Would you like to work for a company where the 401K matching on 5% of salary is as much as 11%? Where you can become a manager earning $62,000 plus bonus and company car with no college degree, no Union, no trade—nothing but hard work.
Of course, you’ll have to put up with snickers and even scorn if you mention your job in public.
All of that is what’s available to the 6,700 managers at company-owned McDonald’s restaurants.
“While an average McDonald’s grosses $2.2 million a year, seasoned managers who motivate employees and keep customers coming back can add more than $200,000 to that total.“Restaurant managers are in the most important position in our company,” says Richard Floersch, McDonald’s chief human resources officer.”
Moreover, with corporate culture being recognized as the moving force behind corporate performance, why is it that articles about changing culture in major corporations employing mostly skilled, well-paid workers, such as IBM, are met with serious discussion, while changing it in major corporations with mostly minimum wage earners, such as McDonalds, is marked down as hype?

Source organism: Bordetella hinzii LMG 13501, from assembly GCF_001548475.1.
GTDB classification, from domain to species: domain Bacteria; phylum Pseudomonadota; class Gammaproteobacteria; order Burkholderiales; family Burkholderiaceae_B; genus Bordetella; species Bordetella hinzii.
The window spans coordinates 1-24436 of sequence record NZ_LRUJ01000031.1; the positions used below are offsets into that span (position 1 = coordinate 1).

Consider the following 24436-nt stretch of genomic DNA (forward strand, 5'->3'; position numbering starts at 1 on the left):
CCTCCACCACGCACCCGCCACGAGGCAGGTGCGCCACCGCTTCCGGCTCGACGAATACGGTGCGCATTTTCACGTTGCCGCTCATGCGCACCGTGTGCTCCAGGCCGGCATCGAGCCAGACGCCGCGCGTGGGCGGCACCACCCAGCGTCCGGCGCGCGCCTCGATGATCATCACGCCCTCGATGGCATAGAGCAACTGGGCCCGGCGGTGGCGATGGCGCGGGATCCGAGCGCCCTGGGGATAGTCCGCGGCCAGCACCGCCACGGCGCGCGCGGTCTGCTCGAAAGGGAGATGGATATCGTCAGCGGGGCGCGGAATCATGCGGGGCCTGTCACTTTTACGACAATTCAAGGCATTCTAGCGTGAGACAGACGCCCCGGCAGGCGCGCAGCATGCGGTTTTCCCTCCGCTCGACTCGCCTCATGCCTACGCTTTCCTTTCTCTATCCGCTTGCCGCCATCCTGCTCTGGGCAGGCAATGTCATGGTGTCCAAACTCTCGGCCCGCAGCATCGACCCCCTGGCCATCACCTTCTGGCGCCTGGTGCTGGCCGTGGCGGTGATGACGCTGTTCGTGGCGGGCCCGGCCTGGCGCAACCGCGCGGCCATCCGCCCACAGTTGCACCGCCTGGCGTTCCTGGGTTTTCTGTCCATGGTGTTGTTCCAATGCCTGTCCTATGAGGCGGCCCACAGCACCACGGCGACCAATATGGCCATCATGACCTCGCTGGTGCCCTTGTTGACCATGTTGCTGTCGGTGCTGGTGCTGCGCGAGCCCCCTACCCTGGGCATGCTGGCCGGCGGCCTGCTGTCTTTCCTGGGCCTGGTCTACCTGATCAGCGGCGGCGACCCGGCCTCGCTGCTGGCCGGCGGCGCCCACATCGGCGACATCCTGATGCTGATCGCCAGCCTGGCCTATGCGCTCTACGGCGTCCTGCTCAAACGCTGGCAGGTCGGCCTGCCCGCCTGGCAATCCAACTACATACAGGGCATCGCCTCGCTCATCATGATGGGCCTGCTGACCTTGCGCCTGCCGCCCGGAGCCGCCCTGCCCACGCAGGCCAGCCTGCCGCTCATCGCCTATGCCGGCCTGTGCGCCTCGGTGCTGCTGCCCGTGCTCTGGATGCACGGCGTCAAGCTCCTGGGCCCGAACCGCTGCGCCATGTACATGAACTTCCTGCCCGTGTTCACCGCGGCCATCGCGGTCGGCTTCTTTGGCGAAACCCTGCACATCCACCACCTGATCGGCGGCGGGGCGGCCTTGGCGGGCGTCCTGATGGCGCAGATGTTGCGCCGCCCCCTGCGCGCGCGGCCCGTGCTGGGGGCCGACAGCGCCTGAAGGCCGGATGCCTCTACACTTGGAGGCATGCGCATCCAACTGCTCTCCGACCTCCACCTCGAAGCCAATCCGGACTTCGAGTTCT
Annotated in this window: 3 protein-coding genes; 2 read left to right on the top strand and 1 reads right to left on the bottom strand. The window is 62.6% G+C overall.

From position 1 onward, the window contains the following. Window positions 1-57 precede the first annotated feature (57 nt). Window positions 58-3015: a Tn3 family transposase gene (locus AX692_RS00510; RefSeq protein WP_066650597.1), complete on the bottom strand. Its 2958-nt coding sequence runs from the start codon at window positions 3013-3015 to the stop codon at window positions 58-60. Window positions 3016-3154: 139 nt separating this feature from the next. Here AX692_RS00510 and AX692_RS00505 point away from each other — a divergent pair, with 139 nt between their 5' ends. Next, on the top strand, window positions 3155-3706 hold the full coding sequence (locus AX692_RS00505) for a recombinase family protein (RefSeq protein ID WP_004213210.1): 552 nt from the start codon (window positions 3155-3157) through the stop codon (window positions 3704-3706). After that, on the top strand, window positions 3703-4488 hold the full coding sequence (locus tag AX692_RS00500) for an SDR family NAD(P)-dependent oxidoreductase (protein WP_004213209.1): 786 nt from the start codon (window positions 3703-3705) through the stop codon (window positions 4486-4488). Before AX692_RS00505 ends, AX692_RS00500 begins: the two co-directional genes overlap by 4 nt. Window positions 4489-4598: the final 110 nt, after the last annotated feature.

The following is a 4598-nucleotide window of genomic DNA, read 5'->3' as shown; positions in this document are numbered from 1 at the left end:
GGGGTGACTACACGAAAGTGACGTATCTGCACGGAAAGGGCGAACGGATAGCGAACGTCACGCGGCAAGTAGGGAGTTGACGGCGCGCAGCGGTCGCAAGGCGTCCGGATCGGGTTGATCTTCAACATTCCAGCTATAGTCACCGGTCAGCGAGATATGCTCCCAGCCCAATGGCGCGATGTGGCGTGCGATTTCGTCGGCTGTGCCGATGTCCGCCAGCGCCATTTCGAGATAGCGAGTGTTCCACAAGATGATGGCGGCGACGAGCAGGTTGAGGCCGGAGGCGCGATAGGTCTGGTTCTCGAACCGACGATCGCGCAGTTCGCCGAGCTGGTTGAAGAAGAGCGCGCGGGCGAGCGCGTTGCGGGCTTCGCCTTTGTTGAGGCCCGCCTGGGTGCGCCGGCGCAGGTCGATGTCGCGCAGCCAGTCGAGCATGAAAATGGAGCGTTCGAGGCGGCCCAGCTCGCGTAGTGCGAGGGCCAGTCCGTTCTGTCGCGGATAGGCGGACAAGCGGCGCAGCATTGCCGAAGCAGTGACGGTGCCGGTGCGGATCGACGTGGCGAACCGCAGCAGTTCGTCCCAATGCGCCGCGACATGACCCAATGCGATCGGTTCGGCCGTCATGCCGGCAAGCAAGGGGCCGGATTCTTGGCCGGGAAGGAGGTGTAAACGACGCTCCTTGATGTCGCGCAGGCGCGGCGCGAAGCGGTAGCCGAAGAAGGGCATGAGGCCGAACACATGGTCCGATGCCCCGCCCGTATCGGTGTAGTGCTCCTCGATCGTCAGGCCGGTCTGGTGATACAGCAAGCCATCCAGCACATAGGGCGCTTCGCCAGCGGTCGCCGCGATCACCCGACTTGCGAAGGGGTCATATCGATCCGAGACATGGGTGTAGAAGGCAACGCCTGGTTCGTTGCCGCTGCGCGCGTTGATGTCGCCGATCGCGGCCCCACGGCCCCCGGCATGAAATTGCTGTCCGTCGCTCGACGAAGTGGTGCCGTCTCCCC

Why was a cultural change at IBM seen as key to the company’s survival, but instilling pride in the workers at McDonalds, Taco Bell and KFC is viewed as hype, “Raising spirits is cheaper than raising salaries.”
Why do we expect young people to take pride in their first ‘real’ job, or care about the customer, when they were laughed at for the same attitudes/actions in their minimum wage job?
Why does our society denigrate those who work low-paying jobs, when they are honest, hardworking, raise families and even pay taxes, which is more than you can say for their wealthier counterparts?
In the same vein, why is the four-year grad, with a degree paid for by mom and dad, considered a better candidate than the one who took longer working ‘non-professional’ jobs to pay for the same degree from the same school?
Maybe companies need to wake up. No matter what their family’s economic status, I haven’t seen the same high sense of entitlement in kids who spent their summers working in average and minimum wage jobs as I have in the ones who worked frequently overpaid jobs for their parents or didn’t work at all.
How far can you really rise when you start on the counter? Ask Karen King, President of McDonald’s USA East Division.
Perhaps it’s time to rethink what we, the people, look down on and what earns respect.
Image credit: sxc.hu